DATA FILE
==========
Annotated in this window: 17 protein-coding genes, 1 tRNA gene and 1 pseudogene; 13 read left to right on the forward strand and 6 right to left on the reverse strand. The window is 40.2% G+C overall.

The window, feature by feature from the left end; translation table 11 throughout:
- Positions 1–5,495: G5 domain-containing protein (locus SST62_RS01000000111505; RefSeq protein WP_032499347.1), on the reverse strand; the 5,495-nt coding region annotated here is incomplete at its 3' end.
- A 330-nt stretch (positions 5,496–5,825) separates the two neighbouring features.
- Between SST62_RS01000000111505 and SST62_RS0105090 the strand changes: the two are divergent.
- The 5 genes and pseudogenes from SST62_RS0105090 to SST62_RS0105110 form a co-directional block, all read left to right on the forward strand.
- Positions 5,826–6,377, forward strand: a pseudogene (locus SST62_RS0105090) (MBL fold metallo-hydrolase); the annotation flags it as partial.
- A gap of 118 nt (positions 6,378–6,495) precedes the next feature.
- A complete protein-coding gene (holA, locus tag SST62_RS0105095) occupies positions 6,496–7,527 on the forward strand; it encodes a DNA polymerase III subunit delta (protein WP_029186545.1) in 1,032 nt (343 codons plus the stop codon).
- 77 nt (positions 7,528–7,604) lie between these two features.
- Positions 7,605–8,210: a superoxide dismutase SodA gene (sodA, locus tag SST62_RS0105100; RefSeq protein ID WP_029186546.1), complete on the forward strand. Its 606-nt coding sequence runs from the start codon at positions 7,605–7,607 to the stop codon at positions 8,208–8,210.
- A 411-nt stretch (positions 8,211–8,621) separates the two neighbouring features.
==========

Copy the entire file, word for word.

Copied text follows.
Annotated in this window: 17 protein-coding genes, 1 tRNA gene and 1 pseudogene; 13 read left to right on the forward strand and 6 right to left on the reverse strand. The window is 40.2% G+C overall.

The window, feature by feature from the left end; translation table 11 throughout:
- Positions 1–5,495: G5 domain-containing protein (locus SST62_RS01000000111505; RefSeq protein WP_032499347.1), on the reverse strand; the 5,495-nt coding region annotated here is incomplete at its 3' end.
- A 330-nt stretch (positions 5,496–5,825) separates the two neighbouring features.
- Between SST62_RS01000000111505 and SST62_RS0105090 the strand changes: the two are divergent.
- The 5 genes and pseudogenes from SST62_RS0105090 to SST62_RS0105110 form a co-directional block, all read left to right on the forward strand.
- Positions 5,826–6,377, forward strand: a pseudogene (locus SST62_RS0105090) (MBL fold metallo-hydrolase); the annotation flags it as partial.
- A gap of 118 nt (positions 6,378–6,495) precedes the next feature.
- A complete protein-coding gene (holA, locus tag SST62_RS0105095) occupies positions 6,496–7,527 on the forward strand; it encodes a DNA polymerase III subunit delta (protein WP_029186545.1) in 1,032 nt (343 codons plus the stop codon).
- 77 nt (positions 7,528–7,604) lie between these two features.
- Positions 7,605–8,210: a superoxide dismutase SodA gene (sodA, locus tag SST62_RS0105100; RefSeq protein ID WP_029186546.1), complete on the forward strand. Its 606-nt coding sequence runs from the start codon at positions 7,605–7,607 to the stop codon at positions 8,208–8,210.
- A 411-nt stretch (positions 8,211–8,621) separates the two neighbouring features.